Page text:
At New York’s Tortazo, Chicago chef Rick Bayless offers fancified tortas


Mexican cookbook author Rick Bayless opened Frontera Grill in 1987, and his chain of Mexican restaurants reached a total of 10 in the following decades. Most were located in Chicago’s River North or West Loop neighborhoods, and operated with the help of longtime business partner Manny Valdes, a relationship that broke last year. Now, with the announced support of the Philippines’ largest fast food chain Jollibee, Bayless recently opened the first branch of its nearly 1.5-year-old Tortazo sandwich shop on Broadway just west of Madison. Square. Besides an establishment at Disney World, this is his only foray outside the Windy City.

The interior of the Tortazo offers a full bar and a modest number of seats.

Years ago, I often found myself in Chicago on a mission and searched for Frontera Grill and its more expensive sister Topolobampo for a scholarly and somewhat austere approach to Mexican cuisine. Both featured a list of regional delicacies, some unavailable in the taquerias then proliferating on Chicago’s South Side and in suburbs like Cicero, which I also avidly visited. In a gourmet idiom, Bayless’s food was excellent in a quite different way than the taquerias.

So I couldn’t wait to see what Bayless – a white chef born in Oklahoma – would do with torta, Mexico’s favorite sandwich. Arriving on a sunny autumn afternoon, I was surprised to see the enviable real estate that Tortazo enjoys. Its block of Broadway has been cordoned off and traffic is diverted to Fifth Avenue, meaning the restaurant has massive outdoor space. Inside, a few tables, a bar, and counter seating are provided. An equal amount of square footage is taken up by an order counter, and a bustling kitchen is visible through the windows.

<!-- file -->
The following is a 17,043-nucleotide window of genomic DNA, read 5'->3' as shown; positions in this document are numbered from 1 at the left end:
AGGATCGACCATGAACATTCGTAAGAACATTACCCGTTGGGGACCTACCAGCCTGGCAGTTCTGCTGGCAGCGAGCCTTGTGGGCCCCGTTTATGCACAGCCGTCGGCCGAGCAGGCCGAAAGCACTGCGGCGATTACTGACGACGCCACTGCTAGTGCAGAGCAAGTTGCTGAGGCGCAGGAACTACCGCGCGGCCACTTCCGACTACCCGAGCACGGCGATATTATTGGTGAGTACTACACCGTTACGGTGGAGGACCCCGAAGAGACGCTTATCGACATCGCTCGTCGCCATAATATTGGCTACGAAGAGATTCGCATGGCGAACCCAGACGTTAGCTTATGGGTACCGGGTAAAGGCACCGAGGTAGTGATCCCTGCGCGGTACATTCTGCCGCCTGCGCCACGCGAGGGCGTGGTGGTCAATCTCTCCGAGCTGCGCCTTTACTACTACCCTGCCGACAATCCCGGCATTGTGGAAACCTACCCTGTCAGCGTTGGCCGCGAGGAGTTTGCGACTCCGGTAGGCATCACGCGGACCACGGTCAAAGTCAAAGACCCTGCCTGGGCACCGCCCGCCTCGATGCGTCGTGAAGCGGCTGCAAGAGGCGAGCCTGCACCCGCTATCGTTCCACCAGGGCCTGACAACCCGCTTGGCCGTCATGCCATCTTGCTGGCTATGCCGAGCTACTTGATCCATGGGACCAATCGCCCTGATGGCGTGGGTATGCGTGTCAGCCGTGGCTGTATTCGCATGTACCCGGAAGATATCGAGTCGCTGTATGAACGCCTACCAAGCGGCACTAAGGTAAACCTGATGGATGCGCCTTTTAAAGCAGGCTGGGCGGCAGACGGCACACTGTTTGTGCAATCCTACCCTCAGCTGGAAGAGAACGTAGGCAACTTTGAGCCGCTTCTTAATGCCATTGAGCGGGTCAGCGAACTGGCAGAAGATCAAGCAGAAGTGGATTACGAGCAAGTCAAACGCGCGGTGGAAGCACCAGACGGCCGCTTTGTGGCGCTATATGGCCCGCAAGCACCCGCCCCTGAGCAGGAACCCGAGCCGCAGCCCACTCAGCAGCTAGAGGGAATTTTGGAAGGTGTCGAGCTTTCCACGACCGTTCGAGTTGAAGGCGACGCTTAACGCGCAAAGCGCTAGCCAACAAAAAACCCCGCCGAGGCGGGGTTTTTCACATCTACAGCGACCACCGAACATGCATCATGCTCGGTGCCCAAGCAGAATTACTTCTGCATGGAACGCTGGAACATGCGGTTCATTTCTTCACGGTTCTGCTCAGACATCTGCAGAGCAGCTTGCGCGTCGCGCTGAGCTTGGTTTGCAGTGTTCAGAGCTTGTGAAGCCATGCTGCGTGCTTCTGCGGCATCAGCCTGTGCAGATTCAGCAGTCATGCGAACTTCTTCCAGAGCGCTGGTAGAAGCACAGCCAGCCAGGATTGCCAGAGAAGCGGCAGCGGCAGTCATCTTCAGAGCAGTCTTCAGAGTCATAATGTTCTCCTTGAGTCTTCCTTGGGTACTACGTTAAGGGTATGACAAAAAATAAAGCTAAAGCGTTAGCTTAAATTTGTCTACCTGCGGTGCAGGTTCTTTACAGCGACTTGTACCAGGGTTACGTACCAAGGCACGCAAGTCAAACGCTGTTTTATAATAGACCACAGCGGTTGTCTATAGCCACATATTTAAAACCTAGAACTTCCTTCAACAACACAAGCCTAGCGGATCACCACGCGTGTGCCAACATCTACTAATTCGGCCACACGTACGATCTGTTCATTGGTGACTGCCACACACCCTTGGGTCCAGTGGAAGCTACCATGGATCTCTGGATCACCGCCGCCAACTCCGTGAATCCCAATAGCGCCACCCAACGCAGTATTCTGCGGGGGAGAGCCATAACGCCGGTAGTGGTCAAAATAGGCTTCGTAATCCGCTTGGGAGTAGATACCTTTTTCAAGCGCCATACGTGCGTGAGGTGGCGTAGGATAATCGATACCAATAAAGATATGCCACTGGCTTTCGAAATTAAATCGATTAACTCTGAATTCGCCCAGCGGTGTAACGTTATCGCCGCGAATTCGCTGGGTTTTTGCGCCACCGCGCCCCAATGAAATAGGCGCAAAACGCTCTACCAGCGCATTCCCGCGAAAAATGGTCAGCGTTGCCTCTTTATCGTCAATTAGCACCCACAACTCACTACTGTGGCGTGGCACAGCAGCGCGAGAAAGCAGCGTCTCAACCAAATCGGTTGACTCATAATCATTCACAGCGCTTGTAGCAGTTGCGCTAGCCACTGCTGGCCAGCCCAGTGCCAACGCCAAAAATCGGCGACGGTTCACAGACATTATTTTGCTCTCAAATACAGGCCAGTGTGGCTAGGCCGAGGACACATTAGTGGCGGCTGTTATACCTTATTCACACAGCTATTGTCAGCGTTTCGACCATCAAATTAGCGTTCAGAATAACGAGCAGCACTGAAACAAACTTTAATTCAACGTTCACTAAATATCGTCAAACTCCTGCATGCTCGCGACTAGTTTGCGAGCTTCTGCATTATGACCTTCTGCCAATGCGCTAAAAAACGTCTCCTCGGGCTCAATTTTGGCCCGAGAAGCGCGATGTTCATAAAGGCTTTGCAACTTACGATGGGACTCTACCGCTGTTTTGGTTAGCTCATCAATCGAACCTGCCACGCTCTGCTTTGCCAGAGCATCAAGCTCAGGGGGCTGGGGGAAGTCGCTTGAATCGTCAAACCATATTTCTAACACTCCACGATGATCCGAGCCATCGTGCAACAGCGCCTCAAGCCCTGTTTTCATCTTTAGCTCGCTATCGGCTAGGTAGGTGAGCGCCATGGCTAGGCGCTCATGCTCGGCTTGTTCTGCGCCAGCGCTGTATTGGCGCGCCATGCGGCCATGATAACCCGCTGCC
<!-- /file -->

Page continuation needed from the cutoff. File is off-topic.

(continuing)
Five tortas deploy the classic telera roll with a groove in the center, where the top and bottom of the bread are browned a la plancha. And while tortas have swelled in size in our own taquerias and Mexican sandwich specialists like Torta Neeza and Don Pepe, these are more modest in size. We always make a big meal, but you won’t take half of it home.

A sandwich with two brown chicken cutlets askew on the bun.

Torta milanesa with crispy chicken.

Hands hold two halves of a sandwich stuffed with shiny slices of meat.

Reconfigured Cubana from Tortazo.

Two halves of a round sandwich with a myriad of toppings visible including avocado and black beans.

A typical Cubana from Mil Sabores.

The first on the menu is the “crispy chicken milanesa” ($ 14). While the equivalent of a taqueria torta sports vast layers of avocado, bouncy Oaxacan cheese, fried black beans, mayonnaise, lettuce, tomato, onions and pickled jalapenos – making its cutlet. fine part of a glorious ensemble – the chicken cutlet in Tortazo is clearly the preening star of the show. It’s plump and nicely crumbled. He begs comparison with his European antecedent the Viennese schnitzel (although the Mexican nickname credits Milan). The skinny supporting players were fantasized about, so now we have a tomatillo-avocado salsa and modest amounts of shredded Napa cabbage and crumbly cotija cheese.